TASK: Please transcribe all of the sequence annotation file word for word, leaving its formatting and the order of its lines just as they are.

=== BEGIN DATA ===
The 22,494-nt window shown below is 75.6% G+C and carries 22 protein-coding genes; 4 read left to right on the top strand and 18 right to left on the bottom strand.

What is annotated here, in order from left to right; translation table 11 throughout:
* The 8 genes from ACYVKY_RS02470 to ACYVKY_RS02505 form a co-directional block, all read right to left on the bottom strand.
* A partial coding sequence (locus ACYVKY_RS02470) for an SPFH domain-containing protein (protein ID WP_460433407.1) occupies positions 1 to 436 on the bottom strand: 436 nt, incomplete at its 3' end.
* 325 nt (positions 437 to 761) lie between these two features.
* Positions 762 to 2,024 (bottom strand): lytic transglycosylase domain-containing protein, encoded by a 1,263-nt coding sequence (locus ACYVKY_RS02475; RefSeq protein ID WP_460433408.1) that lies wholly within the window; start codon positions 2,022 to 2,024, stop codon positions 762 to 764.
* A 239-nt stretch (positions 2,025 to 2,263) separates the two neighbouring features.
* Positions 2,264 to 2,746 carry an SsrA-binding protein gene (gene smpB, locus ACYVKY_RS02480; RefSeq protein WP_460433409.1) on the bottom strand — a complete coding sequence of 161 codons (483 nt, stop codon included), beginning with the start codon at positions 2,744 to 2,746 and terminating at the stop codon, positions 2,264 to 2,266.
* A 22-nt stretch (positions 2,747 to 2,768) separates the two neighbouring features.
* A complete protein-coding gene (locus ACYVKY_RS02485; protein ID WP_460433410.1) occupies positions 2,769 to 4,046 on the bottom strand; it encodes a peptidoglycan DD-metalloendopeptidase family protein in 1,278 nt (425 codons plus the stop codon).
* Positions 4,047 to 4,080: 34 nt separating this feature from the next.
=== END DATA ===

The 22,494-nt window shown below is 75.6% G+C and carries 22 protein-coding genes; 4 read left to right on the top strand and 18 right to left on the bottom strand.

What is annotated here, in order from left to right; translation table 11 throughout:
* The 8 genes from ACYVKY_RS02470 to ACYVKY_RS02505 form a co-directional block, all read right to left on the bottom strand.
* A partial coding sequence (locus ACYVKY_RS02470) for an SPFH domain-containing protein (protein ID WP_460433407.1) occupies positions 1 to 436 on the bottom strand: 436 nt, incomplete at its 3' end.
* 325 nt (positions 437 to 761) lie between these two features.
* Positions 762 to 2,024 (bottom strand): lytic transglycosylase domain-containing protein, encoded by a 1,263-nt coding sequence (locus ACYVKY_RS02475; RefSeq protein ID WP_460433408.1) that lies wholly within the window; start codon positions 2,022 to 2,024, stop codon positions 762 to 764.
* A 239-nt stretch (positions 2,025 to 2,263) separates the two neighbouring features.
* Positions 2,264 to 2,746 carry an SsrA-binding protein gene (gene smpB, locus ACYVKY_RS02480; RefSeq protein WP_460433409.1) on the bottom strand — a complete coding sequence of 161 codons (483 nt, stop codon included), beginning with the start codon at positions 2,744 to 2,746 and terminating at the stop codon, positions 2,264 to 2,266.
* A 22-nt stretch (positions 2,747 to 2,768) separates the two neighbouring features.
* A complete protein-coding gene (locus ACYVKY_RS02485; protein ID WP_460433410.1) occupies positions 2,769 to 4,046 on the bottom strand; it encodes a peptidoglycan DD-metalloendopeptidase family protein in 1,278 nt (425 codons plus the stop codon).
* Positions 4,047 to 4,080: 34 nt separating this feature from the next.